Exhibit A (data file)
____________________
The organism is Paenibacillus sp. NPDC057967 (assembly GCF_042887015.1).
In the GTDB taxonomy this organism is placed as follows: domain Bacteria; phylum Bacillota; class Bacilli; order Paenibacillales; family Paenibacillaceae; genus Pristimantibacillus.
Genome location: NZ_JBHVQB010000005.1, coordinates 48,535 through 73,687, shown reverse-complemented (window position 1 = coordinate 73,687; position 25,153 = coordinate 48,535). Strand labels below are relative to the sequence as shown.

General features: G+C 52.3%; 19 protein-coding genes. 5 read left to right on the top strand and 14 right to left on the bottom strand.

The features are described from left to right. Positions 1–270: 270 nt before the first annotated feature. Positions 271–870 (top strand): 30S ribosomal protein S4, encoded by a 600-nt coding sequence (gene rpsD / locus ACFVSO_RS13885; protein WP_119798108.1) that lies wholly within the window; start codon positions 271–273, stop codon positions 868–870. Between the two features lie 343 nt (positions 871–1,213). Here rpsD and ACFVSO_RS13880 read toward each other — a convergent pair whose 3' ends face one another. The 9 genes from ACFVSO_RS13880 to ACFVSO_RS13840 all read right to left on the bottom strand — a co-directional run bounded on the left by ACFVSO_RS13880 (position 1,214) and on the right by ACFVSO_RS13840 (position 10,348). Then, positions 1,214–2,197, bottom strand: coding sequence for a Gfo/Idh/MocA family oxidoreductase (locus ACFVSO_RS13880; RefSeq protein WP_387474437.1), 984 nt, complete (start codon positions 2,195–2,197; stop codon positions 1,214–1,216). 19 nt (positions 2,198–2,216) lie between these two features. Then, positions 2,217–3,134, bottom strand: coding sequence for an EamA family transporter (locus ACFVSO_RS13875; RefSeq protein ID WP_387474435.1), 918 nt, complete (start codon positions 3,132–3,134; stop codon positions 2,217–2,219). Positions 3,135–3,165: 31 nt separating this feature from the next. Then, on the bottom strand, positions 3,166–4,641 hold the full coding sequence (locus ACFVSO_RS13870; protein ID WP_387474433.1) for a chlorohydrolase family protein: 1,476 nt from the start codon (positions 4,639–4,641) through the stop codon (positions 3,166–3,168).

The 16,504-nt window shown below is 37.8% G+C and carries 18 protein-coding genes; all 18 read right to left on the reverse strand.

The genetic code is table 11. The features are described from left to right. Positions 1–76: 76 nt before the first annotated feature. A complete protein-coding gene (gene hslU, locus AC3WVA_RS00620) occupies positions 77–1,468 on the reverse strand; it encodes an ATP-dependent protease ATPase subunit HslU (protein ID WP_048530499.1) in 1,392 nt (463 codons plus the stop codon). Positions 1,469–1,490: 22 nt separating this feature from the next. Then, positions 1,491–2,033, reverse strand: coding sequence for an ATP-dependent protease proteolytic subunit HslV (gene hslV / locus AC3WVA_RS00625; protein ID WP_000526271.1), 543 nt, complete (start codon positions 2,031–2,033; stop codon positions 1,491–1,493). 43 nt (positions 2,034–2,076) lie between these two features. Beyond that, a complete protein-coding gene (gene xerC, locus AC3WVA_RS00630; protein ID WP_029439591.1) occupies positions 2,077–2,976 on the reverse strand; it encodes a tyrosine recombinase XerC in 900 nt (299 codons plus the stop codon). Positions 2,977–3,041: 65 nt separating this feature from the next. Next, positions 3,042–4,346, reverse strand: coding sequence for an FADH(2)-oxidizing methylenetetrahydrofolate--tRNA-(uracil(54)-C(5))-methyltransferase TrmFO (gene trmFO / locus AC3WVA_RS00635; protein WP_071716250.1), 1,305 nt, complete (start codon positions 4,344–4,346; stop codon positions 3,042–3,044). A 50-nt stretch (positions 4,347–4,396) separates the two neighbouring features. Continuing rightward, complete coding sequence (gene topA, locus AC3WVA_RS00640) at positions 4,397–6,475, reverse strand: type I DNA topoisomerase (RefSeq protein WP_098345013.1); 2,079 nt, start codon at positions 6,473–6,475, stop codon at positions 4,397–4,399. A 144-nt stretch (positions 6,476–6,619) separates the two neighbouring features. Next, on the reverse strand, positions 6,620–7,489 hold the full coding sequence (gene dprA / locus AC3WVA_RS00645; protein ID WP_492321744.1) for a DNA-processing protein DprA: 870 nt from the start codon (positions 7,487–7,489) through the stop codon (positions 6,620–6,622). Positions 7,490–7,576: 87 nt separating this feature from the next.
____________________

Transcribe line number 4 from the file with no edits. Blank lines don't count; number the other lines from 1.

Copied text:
General features: G+C 52.3%; 19 protein-coding genes. 5 read left to right on the top strand and 14 right to left on the bottom strand.